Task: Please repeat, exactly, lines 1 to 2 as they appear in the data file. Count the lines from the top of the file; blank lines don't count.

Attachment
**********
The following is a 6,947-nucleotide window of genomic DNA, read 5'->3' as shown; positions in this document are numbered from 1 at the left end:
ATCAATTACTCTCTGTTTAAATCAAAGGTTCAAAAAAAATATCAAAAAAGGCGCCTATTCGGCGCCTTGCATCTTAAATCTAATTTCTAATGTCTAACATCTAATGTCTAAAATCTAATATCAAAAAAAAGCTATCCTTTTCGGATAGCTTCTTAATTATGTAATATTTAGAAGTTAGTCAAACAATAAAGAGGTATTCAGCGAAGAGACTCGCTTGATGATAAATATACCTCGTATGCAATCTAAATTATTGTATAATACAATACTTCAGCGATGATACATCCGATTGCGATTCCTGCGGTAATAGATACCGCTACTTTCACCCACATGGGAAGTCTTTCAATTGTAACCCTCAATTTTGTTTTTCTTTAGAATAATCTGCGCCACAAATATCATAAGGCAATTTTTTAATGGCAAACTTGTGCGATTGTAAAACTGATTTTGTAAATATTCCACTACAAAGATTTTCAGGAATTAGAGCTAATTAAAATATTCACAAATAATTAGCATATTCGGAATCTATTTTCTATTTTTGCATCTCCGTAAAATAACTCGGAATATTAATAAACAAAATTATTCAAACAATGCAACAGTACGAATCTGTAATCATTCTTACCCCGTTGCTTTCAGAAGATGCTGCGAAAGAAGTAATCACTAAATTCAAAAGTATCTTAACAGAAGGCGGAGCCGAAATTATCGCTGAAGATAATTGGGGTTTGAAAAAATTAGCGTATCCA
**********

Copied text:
The following is a 6,947-nucleotide window of genomic DNA, read 5'->3' as shown; positions in this document are numbered from 1 at the left end:
ATCAATTACTCTCTGTTTAAATCAAAGGTTCAAAAAAAATATCAAAAAAGGCGCCTATTCGGCGCCTTGCATCTTAAATCTAATTTCTAATGTCTAACATCTAATGTCTAAAATCTAATATCAAAAAAAAGCTATCCTTTTCGGATAGCTTCTTAATTATGTAATATTTAGAAGTTAGTCAAACAATAAAGAGGTATTCAGCGAAGAGACTCGCTTGATGATAAATATACCTCGTATGCAATCTAAATTATTGTATAATACAATACTTCAGCGATGATACATCCGATTGCGATTCCTGCGGTAATAGATACCGCTACTTTCACCCACATGGGAAGTCTTTCAATTGTAACCCTCAATTTTGTTTTTCTTTAGAATAATCTGCGCCACAAATATCATAAGGCAATTTTTTAATGGCAAACTTGTGCGATTGTAAAACTGATTTTGTAAATATTCCACTACAAAGATTTTCAGGAATTAGAGCTAATTAAAATATTCACAAATAATTAGCATATTCGGAATCTATTTTCTATTTTTGCATCTCCGTAAAATAACTCGGAATATTAATAAACAAAATTATTCAAACAATGCAACAGTACGAATCTGTAATCATTCTTACCCCGTTGCTTTCAGAAGATGCTGCGAAAGAAGTAATCACTAAATTCAAAAGTATCTTAACAGAAGGCGGAGCCGAAATTATCGCTGAAGATAATTGGGGTTTGAAAAAATTAGCGTATCCA